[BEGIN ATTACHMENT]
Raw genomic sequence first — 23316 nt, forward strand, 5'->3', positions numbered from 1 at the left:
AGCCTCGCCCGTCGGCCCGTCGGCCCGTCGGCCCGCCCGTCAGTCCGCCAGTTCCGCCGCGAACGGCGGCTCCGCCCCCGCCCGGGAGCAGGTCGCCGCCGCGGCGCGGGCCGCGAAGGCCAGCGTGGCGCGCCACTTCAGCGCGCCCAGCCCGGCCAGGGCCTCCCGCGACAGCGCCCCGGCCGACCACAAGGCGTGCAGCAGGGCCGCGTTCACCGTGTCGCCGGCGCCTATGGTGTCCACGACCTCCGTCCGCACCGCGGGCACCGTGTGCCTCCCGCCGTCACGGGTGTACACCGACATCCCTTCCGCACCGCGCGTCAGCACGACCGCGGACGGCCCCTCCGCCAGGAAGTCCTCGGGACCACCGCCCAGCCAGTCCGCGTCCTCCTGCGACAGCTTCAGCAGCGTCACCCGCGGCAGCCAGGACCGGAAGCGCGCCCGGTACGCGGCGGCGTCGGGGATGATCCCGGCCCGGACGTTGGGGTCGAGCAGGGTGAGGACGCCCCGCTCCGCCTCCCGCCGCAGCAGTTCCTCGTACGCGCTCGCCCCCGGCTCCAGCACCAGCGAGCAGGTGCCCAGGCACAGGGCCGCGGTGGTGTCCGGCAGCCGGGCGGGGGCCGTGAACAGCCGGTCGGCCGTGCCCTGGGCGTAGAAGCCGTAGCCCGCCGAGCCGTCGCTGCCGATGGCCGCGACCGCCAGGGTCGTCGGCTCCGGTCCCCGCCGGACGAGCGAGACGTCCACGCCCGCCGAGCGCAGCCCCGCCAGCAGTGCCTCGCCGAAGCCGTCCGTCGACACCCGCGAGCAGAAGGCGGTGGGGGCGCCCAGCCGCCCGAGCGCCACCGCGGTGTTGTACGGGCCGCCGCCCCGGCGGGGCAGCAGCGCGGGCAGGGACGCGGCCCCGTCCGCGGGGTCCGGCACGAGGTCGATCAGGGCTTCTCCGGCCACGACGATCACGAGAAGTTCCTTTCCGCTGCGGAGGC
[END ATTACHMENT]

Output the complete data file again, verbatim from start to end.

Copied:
Raw genomic sequence first — 23316 nt, forward strand, 5'->3', positions numbered from 1 at the left:
AGCCTCGCCCGTCGGCCCGTCGGCCCGTCGGCCCGCCCGTCAGTCCGCCAGTTCCGCCGCGAACGGCGGCTCCGCCCCCGCCCGGGAGCAGGTCGCCGCCGCGGCGCGGGCCGCGAAGGCCAGCGTGGCGCGCCACTTCAGCGCGCCCAGCCCGGCCAGGGCCTCCCGCGACAGCGCCCCGGCCGACCACAAGGCGTGCAGCAGGGCCGCGTTCACCGTGTCGCCGGCGCCTATGGTGTCCACGACCTCCGTCCGCACCGCGGGCACCGTGTGCCTCCCGCCGTCACGGGTGTACACCGACATCCCTTCCGCACCGCGCGTCAGCACGACCGCGGACGGCCCCTCCGCCAGGAAGTCCTCGGGACCACCGCCCAGCCAGTCCGCGTCCTCCTGCGACAGCTTCAGCAGCGTCACCCGCGGCAGCCAGGACCGGAAGCGCGCCCGGTACGCGGCGGCGTCGGGGATGATCCCGGCCCGGACGTTGGGGTCGAGCAGGGTGAGGACGCCCCGCTCCGCCTCCCGCCGCAGCAGTTCCTCGTACGCGCTCGCCCCCGGCTCCAGCACCAGCGAGCAGGTGCCCAGGCACAGGGCCGCGGTGGTGTCCGGCAGCCGGGCGGGGGCCGTGAACAGCCGGTCGGCCGTGCCCTGGGCGTAGAAGCCGTAGCCCGCCGAGCCGTCGCTGCCGATGGCCGCGACCGCCAGGGTCGTCGGCTCCGGTCCCCGCCGGACGAGCGAGACGTCCACGCCCGCCGAGCGCAGCCCCGCCAGCAGTGCCTCGCCGAAGCCGTCCGTCGACACCCGCGAGCAGAAGGCGGTGGGGGCGCCCAGCCGCCCGAGCGCCACCGCGGTGTTGTACGGGCCGCCGCCCCGGCGGGGCAGCAGCGCGGGCAGGGACGCGGCCCCGTCCGCGGGGTCCGGCACGAGGTCGATCAGGGCTTCTCCGGCCACGACGATCACGAGAAGTTCCTTTCCGCTGCGGAGGC